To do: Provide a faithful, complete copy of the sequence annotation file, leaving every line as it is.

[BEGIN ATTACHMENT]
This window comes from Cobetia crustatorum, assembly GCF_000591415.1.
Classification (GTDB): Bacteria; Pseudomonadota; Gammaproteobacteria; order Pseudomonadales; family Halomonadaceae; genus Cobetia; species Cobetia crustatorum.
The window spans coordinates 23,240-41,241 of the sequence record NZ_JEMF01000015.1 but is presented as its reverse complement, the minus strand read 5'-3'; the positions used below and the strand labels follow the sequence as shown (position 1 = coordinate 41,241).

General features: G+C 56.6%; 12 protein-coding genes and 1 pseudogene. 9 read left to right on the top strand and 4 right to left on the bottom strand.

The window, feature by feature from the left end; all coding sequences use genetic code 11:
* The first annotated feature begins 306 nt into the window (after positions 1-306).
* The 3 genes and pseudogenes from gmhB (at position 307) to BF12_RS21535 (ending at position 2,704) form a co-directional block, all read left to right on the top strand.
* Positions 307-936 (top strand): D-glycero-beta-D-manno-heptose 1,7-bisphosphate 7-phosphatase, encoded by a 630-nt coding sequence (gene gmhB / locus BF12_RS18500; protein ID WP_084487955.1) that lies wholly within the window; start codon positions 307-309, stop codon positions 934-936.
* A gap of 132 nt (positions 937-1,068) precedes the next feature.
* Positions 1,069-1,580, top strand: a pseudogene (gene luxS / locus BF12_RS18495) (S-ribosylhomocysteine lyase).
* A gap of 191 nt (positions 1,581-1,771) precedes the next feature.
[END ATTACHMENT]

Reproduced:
This window comes from Cobetia crustatorum, assembly GCF_000591415.1.
Classification (GTDB): Bacteria; Pseudomonadota; Gammaproteobacteria; order Pseudomonadales; family Halomonadaceae; genus Cobetia; species Cobetia crustatorum.
The window spans coordinates 23,240-41,241 of the sequence record NZ_JEMF01000015.1 but is presented as its reverse complement, the minus strand read 5'-3'; the positions used below and the strand labels follow the sequence as shown (position 1 = coordinate 41,241).

General features: G+C 56.6%; 12 protein-coding genes and 1 pseudogene. 9 read left to right on the top strand and 4 right to left on the bottom strand.

The window, feature by feature from the left end; all coding sequences use genetic code 11:
* The first annotated feature begins 306 nt into the window (after positions 1-306).
* The 3 genes and pseudogenes from gmhB (at position 307) to BF12_RS21535 (ending at position 2,704) form a co-directional block, all read left to right on the top strand.
* Positions 307-936 (top strand): D-glycero-beta-D-manno-heptose 1,7-bisphosphate 7-phosphatase, encoded by a 630-nt coding sequence (gene gmhB / locus BF12_RS18500; protein ID WP_084487955.1) that lies wholly within the window; start codon positions 307-309, stop codon positions 934-936.
* A gap of 132 nt (positions 937-1,068) precedes the next feature.
* Positions 1,069-1,580, top strand: a pseudogene (gene luxS / locus BF12_RS18495) (S-ribosylhomocysteine lyase).
* A gap of 191 nt (positions 1,581-1,771) precedes the next feature.